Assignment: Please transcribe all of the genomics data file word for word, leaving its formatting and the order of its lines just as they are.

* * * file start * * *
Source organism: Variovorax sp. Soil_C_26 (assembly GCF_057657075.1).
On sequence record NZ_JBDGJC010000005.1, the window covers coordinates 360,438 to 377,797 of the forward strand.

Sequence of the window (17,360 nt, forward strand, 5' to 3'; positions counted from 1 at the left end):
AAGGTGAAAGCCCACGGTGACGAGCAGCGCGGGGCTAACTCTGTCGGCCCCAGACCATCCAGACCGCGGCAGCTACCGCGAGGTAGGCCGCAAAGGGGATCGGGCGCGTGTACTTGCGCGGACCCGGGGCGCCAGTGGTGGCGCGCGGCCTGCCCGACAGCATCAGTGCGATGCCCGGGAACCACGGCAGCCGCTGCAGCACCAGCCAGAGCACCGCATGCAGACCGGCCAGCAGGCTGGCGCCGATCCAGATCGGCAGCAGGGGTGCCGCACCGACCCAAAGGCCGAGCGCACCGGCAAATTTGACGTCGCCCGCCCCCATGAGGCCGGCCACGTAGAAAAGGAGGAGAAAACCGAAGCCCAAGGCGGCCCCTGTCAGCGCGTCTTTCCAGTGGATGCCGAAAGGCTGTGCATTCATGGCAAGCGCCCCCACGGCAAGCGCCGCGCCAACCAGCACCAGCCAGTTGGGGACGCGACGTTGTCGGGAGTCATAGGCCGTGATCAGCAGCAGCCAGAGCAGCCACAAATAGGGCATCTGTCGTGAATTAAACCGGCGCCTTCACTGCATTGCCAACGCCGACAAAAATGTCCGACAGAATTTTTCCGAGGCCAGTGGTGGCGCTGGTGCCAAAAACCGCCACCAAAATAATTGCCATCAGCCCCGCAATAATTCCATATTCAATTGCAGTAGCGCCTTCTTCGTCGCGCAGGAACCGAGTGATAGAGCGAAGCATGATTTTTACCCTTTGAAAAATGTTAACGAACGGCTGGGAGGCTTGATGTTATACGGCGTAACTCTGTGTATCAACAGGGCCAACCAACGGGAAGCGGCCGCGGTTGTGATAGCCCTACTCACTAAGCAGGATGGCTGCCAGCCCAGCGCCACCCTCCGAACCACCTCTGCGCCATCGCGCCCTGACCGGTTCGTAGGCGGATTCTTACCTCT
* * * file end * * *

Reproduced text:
Source organism: Variovorax sp. Soil_C_26 (assembly GCF_057657075.1).
On sequence record NZ_JBDGJC010000005.1, the window covers coordinates 360,438 to 377,797 of the forward strand.

Sequence of the window (17,360 nt, forward strand, 5' to 3'; positions counted from 1 at the left end):
AAGGTGAAAGCCCACGGTGACGAGCAGCGCGGGGCTAACTCTGTCGGCCCCAGACCATCCAGACCGCGGCAGCTACCGCGAGGTAGGCCGCAAAGGGGATCGGGCGCGTGTACTTGCGCGGACCCGGGGCGCCAGTGGTGGCGCGCGGCCTGCCCGACAGCATCAGTGCGATGCCCGGGAACCACGGCAGCCGCTGCAGCACCAGCCAGAGCACCGCATGCAGACCGGCCAGCAGGCTGGCGCCGATCCAGATCGGCAGCAGGGGTGCCGCACCGACCCAAAGGCCGAGCGCACCGGCAAATTTGACGTCGCCCGCCCCCATGAGGCCGGCCACGTAGAAAAGGAGGAGAAAACCGAAGCCCAAGGCGGCCCCTGTCAGCGCGTCTTTCCAGTGGATGCCGAAAGGCTGTGCATTCATGGCAAGCGCCCCCACGGCAAGCGCCGCGCCAACCAGCACCAGCCAGTTGGGGACGCGACGTTGTCGGGAGTCATAGGCCGTGATCAGCAGCAGCCAGAGCAGCCACAAATAGGGCATCTGTCGTGAATTAAACCGGCGCCTTCACTGCATTGCCAACGCCGACAAAAATGTCCGACAGAATTTTTCCGAGGCCAGTGGTGGCGCTGGTGCCAAAAACCGCCACCAAAATAATTGCCATCAGCCCCGCAATAATTCCATATTCAATTGCAGTAGCGCCTTCTTCGTCGCGCAGGAACCGAGTGATAGAGCGAAGCATGATTTTTACCCTTTGAAAAATGTTAACGAACGGCTGGGAGGCTTGATGTTATACGGCGTAACTCTGTGTATCAACAGGGCCAACCAACGGGAAGCGGCCGCGGTTGTGATAGCCCTACTCACTAAGCAGGATGGCTGCCAGCCCAGCGCCACCCTCCGAACCACCTCTGCGCCATCGCGCCCTGACCGGTTCGTAGGCGGATTCTTACCTCT